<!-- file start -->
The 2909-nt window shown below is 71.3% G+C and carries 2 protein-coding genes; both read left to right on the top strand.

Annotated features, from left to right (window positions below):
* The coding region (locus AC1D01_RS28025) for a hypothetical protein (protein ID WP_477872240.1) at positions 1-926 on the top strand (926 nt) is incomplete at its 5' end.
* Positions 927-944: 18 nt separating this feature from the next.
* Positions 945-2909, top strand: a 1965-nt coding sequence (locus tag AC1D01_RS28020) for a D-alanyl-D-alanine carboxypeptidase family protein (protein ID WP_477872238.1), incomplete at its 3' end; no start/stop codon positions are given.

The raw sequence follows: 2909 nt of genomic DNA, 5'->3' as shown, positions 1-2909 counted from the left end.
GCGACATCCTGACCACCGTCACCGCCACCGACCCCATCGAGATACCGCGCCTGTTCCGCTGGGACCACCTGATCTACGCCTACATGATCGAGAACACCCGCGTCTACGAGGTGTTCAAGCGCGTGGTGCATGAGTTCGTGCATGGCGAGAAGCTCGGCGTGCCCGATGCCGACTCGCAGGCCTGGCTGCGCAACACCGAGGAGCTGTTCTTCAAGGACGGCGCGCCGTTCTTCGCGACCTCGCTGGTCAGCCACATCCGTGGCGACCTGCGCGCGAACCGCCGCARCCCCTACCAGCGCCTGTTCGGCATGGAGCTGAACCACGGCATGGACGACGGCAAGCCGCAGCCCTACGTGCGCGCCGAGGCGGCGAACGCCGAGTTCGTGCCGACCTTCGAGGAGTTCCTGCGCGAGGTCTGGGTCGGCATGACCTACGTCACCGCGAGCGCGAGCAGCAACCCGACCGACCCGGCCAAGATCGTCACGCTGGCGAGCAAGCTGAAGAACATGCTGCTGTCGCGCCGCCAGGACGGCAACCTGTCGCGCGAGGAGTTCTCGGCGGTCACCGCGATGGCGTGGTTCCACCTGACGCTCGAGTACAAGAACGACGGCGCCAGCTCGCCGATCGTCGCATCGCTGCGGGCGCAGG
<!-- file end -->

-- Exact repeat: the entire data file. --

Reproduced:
The 2909-nt window shown below is 71.3% G+C and carries 2 protein-coding genes; both read left to right on the top strand.

Annotated features, from left to right (window positions below):
* The coding region (locus AC1D01_RS28025) for a hypothetical protein (protein ID WP_477872240.1) at positions 1-926 on the top strand (926 nt) is incomplete at its 5' end.
* Positions 927-944: 18 nt separating this feature from the next.
* Positions 945-2909, top strand: a 1965-nt coding sequence (locus tag AC1D01_RS28020) for a D-alanyl-D-alanine carboxypeptidase family protein (protein ID WP_477872238.1), incomplete at its 3' end; no start/stop codon positions are given.

The raw sequence follows: 2909 nt of genomic DNA, 5'->3' as shown, positions 1-2909 counted from the left end.
GCGACATCCTGACCACCGTCACCGCCACCGACCCCATCGAGATACCGCGCCTGTTCCGCTGGGACCACCTGATCTACGCCTACATGATCGAGAACACCCGCGTCTACGAGGTGTTCAAGCGCGTGGTGCATGAGTTCGTGCATGGCGAGAAGCTCGGCGTGCCCGATGCCGACTCGCAGGCCTGGCTGCGCAACACCGAGGAGCTGTTCTTCAAGGACGGCGCGCCGTTCTTCGCGACCTCGCTGGTCAGCCACATCCGTGGCGACCTGCGCGCGAACCGCCGCARCCCCTACCAGCGCCTGTTCGGCATGGAGCTGAACCACGGCATGGACGACGGCAAGCCGCAGCCCTACGTGCGCGCCGAGGCGGCGAACGCCGAGTTCGTGCCGACCTTCGAGGAGTTCCTGCGCGAGGTCTGGGTCGGCATGACCTACGTCACCGCGAGCGCGAGCAGCAACCCGACCGACCCGGCCAAGATCGTCACGCTGGCGAGCAAGCTGAAGAACATGCTGCTGTCGCGCCGCCAGGACGGCAACCTGTCGCGCGAGGAGTTCTCGGCGGTCACCGCGATGGCGTGGTTCCACCTGACGCTCGAGTACAAGAACGACGGCGCCAGCTCGCCGATCGTCGCATCGCTGCGGGCGCAGG